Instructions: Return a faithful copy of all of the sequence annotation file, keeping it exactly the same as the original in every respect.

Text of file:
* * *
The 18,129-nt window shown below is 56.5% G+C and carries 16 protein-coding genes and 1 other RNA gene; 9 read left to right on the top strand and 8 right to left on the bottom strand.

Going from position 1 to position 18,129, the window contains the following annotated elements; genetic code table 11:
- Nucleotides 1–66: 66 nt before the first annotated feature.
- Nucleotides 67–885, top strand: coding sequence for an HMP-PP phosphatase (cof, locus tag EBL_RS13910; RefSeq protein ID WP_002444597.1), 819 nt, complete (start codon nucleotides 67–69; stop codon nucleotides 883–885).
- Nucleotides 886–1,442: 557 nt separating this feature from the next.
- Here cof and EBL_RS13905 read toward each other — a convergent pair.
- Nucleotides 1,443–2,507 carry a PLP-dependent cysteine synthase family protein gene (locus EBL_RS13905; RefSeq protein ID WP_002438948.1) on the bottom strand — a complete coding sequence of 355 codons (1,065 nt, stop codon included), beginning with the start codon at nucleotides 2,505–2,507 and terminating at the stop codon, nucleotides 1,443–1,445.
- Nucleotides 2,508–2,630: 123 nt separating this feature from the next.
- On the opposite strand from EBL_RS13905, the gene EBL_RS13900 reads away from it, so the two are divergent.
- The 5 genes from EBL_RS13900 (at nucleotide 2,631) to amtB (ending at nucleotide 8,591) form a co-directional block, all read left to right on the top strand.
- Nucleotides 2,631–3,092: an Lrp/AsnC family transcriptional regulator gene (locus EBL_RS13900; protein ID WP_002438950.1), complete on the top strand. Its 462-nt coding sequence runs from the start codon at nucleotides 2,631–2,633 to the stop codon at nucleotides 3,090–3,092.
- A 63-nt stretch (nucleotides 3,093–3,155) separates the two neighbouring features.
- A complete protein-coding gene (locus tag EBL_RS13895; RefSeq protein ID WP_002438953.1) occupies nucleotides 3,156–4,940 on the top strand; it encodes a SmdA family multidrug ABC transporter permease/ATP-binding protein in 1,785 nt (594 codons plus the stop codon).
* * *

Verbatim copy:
The 18,129-nt window shown below is 56.5% G+C and carries 16 protein-coding genes and 1 other RNA gene; 9 read left to right on the top strand and 8 right to left on the bottom strand.

Going from position 1 to position 18,129, the window contains the following annotated elements; genetic code table 11:
- Nucleotides 1–66: 66 nt before the first annotated feature.
- Nucleotides 67–885, top strand: coding sequence for an HMP-PP phosphatase (cof, locus tag EBL_RS13910; RefSeq protein ID WP_002444597.1), 819 nt, complete (start codon nucleotides 67–69; stop codon nucleotides 883–885).
- Nucleotides 886–1,442: 557 nt separating this feature from the next.
- Here cof and EBL_RS13905 read toward each other — a convergent pair.
- Nucleotides 1,443–2,507 carry a PLP-dependent cysteine synthase family protein gene (locus EBL_RS13905; RefSeq protein ID WP_002438948.1) on the bottom strand — a complete coding sequence of 355 codons (1,065 nt, stop codon included), beginning with the start codon at nucleotides 2,505–2,507 and terminating at the stop codon, nucleotides 1,443–1,445.
- Nucleotides 2,508–2,630: 123 nt separating this feature from the next.
- On the opposite strand from EBL_RS13905, the gene EBL_RS13900 reads away from it, so the two are divergent.
- The 5 genes from EBL_RS13900 (at nucleotide 2,631) to amtB (ending at nucleotide 8,591) form a co-directional block, all read left to right on the top strand.
- Nucleotides 2,631–3,092: an Lrp/AsnC family transcriptional regulator gene (locus EBL_RS13900; protein ID WP_002438950.1), complete on the top strand. Its 462-nt coding sequence runs from the start codon at nucleotides 2,631–2,633 to the stop codon at nucleotides 3,090–3,092.
- A 63-nt stretch (nucleotides 3,093–3,155) separates the two neighbouring features.
- A complete protein-coding gene (locus tag EBL_RS13895; RefSeq protein ID WP_002438953.1) occupies nucleotides 3,156–4,940 on the top strand; it encodes a SmdA family multidrug ABC transporter permease/ATP-binding protein in 1,785 nt (594 codons plus the stop codon).